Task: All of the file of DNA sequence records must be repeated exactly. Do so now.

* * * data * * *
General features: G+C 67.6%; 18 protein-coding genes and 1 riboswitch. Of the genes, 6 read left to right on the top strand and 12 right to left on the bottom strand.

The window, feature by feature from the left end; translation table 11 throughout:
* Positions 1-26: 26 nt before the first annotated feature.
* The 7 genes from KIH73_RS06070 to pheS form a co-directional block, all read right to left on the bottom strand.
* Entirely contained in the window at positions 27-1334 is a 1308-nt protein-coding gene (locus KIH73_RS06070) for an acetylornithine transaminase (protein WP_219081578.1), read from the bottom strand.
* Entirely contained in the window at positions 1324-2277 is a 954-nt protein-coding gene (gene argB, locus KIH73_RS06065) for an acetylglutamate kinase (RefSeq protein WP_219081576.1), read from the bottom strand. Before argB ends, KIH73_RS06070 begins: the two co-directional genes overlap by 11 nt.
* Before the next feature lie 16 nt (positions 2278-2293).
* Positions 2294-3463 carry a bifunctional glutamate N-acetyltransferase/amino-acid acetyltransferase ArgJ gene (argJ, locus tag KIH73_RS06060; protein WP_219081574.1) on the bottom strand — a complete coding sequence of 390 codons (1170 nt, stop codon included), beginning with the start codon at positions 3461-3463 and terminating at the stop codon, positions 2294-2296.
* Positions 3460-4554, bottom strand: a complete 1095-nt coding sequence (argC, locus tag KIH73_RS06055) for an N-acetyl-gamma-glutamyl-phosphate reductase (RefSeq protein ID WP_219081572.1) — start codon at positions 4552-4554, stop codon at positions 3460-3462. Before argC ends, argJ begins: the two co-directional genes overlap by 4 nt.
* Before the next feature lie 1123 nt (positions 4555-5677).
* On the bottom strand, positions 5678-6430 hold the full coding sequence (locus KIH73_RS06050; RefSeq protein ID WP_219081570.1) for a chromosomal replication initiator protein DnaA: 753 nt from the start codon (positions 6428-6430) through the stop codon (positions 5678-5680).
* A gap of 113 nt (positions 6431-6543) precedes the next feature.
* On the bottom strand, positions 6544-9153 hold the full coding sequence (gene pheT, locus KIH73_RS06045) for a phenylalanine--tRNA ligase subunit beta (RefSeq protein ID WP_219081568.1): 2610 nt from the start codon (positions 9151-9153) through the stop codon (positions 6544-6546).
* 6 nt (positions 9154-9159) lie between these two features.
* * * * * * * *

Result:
General features: G+C 67.6%; 18 protein-coding genes and 1 riboswitch. Of the genes, 6 read left to right on the top strand and 12 right to left on the bottom strand.

The window, feature by feature from the left end; translation table 11 throughout:
* Positions 1-26: 26 nt before the first annotated feature.
* The 7 genes from KIH73_RS06070 to pheS form a co-directional block, all read right to left on the bottom strand.
* Entirely contained in the window at positions 27-1334 is a 1308-nt protein-coding gene (locus KIH73_RS06070) for an acetylornithine transaminase (protein WP_219081578.1), read from the bottom strand.
* Entirely contained in the window at positions 1324-2277 is a 954-nt protein-coding gene (gene argB, locus KIH73_RS06065) for an acetylglutamate kinase (RefSeq protein WP_219081576.1), read from the bottom strand. Before argB ends, KIH73_RS06070 begins: the two co-directional genes overlap by 11 nt.
* Before the next feature lie 16 nt (positions 2278-2293).
* Positions 2294-3463 carry a bifunctional glutamate N-acetyltransferase/amino-acid acetyltransferase ArgJ gene (argJ, locus tag KIH73_RS06060; protein WP_219081574.1) on the bottom strand — a complete coding sequence of 390 codons (1170 nt, stop codon included), beginning with the start codon at positions 3461-3463 and terminating at the stop codon, positions 2294-2296.
* Positions 3460-4554, bottom strand: a complete 1095-nt coding sequence (argC, locus tag KIH73_RS06055) for an N-acetyl-gamma-glutamyl-phosphate reductase (RefSeq protein ID WP_219081572.1) — start codon at positions 4552-4554, stop codon at positions 3460-3462. Before argC ends, argJ begins: the two co-directional genes overlap by 4 nt.
* Before the next feature lie 1123 nt (positions 4555-5677).
* On the bottom strand, positions 5678-6430 hold the full coding sequence (locus KIH73_RS06050; RefSeq protein ID WP_219081570.1) for a chromosomal replication initiator protein DnaA: 753 nt from the start codon (positions 6428-6430) through the stop codon (positions 5678-5680).
* A gap of 113 nt (positions 6431-6543) precedes the next feature.
* On the bottom strand, positions 6544-9153 hold the full coding sequence (gene pheT, locus KIH73_RS06045) for a phenylalanine--tRNA ligase subunit beta (RefSeq protein ID WP_219081568.1): 2610 nt from the start codon (positions 9151-9153) through the stop codon (positions 6544-6546).
* 6 nt (positions 9154-9159) lie between these two features.